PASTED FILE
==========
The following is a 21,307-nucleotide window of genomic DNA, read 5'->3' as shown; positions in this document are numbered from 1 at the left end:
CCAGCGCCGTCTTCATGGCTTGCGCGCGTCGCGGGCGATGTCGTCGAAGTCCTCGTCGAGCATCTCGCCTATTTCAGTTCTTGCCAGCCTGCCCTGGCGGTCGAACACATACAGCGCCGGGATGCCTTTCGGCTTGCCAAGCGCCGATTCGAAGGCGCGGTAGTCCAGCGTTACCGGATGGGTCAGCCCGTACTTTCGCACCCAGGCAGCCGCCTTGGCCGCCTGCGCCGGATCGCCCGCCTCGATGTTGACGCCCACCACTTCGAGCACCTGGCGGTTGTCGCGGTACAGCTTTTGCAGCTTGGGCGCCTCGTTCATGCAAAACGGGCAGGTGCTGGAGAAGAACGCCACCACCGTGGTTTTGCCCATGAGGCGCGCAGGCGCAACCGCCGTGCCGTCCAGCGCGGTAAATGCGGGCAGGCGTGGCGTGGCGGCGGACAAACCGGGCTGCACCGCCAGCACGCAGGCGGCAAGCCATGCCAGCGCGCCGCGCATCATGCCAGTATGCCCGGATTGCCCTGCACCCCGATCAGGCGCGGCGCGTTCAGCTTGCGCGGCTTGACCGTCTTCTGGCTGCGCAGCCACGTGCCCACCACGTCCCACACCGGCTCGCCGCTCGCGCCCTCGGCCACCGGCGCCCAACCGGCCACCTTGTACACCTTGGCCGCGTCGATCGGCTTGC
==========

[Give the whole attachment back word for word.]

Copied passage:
The following is a 21,307-nucleotide window of genomic DNA, read 5'->3' as shown; positions in this document are numbered from 1 at the left end:
CCAGCGCCGTCTTCATGGCTTGCGCGCGTCGCGGGCGATGTCGTCGAAGTCCTCGTCGAGCATCTCGCCTATTTCAGTTCTTGCCAGCCTGCCCTGGCGGTCGAACACATACAGCGCCGGGATGCCTTTCGGCTTGCCAAGCGCCGATTCGAAGGCGCGGTAGTCCAGCGTTACCGGATGGGTCAGCCCGTACTTTCGCACCCAGGCAGCCGCCTTGGCCGCCTGCGCCGGATCGCCCGCCTCGATGTTGACGCCCACCACTTCGAGCACCTGGCGGTTGTCGCGGTACAGCTTTTGCAGCTTGGGCGCCTCGTTCATGCAAAACGGGCAGGTGCTGGAGAAGAACGCCACCACCGTGGTTTTGCCCATGAGGCGCGCAGGCGCAACCGCCGTGCCGTCCAGCGCGGTAAATGCGGGCAGGCGTGGCGTGGCGGCGGACAAACCGGGCTGCACCGCCAGCACGCAGGCGGCAAGCCATGCCAGCGCGCCGCGCATCATGCCAGTATGCCCGGATTGCCCTGCACCCCGATCAGGCGCGGCGCGTTCAGCTTGCGCGGCTTGACCGTCTTCTGGCTGCGCAGCCACGTGCCCACCACGTCCCACACCGGCTCGCCGCTCGCGCCCTCGGCCACCGGCGCCCAACCGGCCACCTTGTACACCTTGGCCGCGTCGATCGGCTTGC